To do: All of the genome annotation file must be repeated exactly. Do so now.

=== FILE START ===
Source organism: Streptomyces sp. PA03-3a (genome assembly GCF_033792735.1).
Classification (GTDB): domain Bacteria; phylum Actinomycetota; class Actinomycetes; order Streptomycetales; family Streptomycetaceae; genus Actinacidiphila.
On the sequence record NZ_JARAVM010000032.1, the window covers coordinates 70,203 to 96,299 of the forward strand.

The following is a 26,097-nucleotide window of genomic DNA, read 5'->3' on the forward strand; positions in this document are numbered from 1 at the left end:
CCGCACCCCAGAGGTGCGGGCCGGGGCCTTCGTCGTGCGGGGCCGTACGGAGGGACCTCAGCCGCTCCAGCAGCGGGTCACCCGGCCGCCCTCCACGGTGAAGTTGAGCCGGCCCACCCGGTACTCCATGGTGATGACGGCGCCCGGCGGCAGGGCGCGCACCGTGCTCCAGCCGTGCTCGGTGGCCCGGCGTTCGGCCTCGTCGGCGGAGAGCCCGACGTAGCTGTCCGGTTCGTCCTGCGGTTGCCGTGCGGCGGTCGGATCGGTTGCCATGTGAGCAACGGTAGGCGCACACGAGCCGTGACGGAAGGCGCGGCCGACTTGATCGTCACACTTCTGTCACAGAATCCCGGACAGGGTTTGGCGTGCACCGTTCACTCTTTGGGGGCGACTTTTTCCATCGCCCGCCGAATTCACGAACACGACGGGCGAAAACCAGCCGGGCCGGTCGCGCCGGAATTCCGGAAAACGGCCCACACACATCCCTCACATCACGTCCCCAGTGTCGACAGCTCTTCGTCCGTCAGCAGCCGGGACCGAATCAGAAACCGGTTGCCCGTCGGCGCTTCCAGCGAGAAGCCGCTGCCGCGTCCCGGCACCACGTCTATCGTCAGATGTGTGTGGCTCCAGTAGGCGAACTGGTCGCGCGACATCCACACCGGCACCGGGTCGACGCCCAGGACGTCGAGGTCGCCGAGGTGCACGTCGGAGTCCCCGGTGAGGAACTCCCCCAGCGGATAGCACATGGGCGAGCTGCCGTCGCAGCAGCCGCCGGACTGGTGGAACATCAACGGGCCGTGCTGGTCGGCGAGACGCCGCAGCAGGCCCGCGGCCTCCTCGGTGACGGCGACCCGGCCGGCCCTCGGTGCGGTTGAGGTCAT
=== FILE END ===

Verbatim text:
Source organism: Streptomyces sp. PA03-3a (genome assembly GCF_033792735.1).
Classification (GTDB): domain Bacteria; phylum Actinomycetota; class Actinomycetes; order Streptomycetales; family Streptomycetaceae; genus Actinacidiphila.
On the sequence record NZ_JARAVM010000032.1, the window covers coordinates 70,203 to 96,299 of the forward strand.

The following is a 26,097-nucleotide window of genomic DNA, read 5'->3' on the forward strand; positions in this document are numbered from 1 at the left end:
CCGCACCCCAGAGGTGCGGGCCGGGGCCTTCGTCGTGCGGGGCCGTACGGAGGGACCTCAGCCGCTCCAGCAGCGGGTCACCCGGCCGCCCTCCACGGTGAAGTTGAGCCGGCCCACCCGGTACTCCATGGTGATGACGGCGCCCGGCGGCAGGGCGCGCACCGTGCTCCAGCCGTGCTCGGTGGCCCGGCGTTCGGCCTCGTCGGCGGAGAGCCCGACGTAGCTGTCCGGTTCGTCCTGCGGTTGCCGTGCGGCGGTCGGATCGGTTGCCATGTGAGCAACGGTAGGCGCACACGAGCCGTGACGGAAGGCGCGGCCGACTTGATCGTCACACTTCTGTCACAGAATCCCGGACAGGGTTTGGCGTGCACCGTTCACTCTTTGGGGGCGACTTTTTCCATCGCCCGCCGAATTCACGAACACGACGGGCGAAAACCAGCCGGGCCGGTCGCGCCGGAATTCCGGAAAACGGCCCACACACATCCCTCACATCACGTCCCCAGTGTCGACAGCTCTTCGTCCGTCAGCAGCCGGGACCGAATCAGAAACCGGTTGCCCGTCGGCGCTTCCAGCGAGAAGCCGCTGCCGCGTCCCGGCACCACGTCTATCGTCAGATGTGTGTGGCTCCAGTAGGCGAACTGGTCGCGCGACATCCACACCGGCACCGGGTCGACGCCCAGGACGTCGAGGTCGCCGAGGTGCACGTCGGAGTCCCCGGTGAGGAACTCCCCCAGCGGATAGCACATGGGCGAGCTGCCGTCGCAGCAGCCGCCGGACTGGTGGAACATCAACGGGCCGTGCTGGTCGGCGAGACGCCGCAGCAGGCCCGCGGCCTCCTCGGTGACGGCGACCCGGCCGGCCCTCGGTGCGGTTGAGGTCAT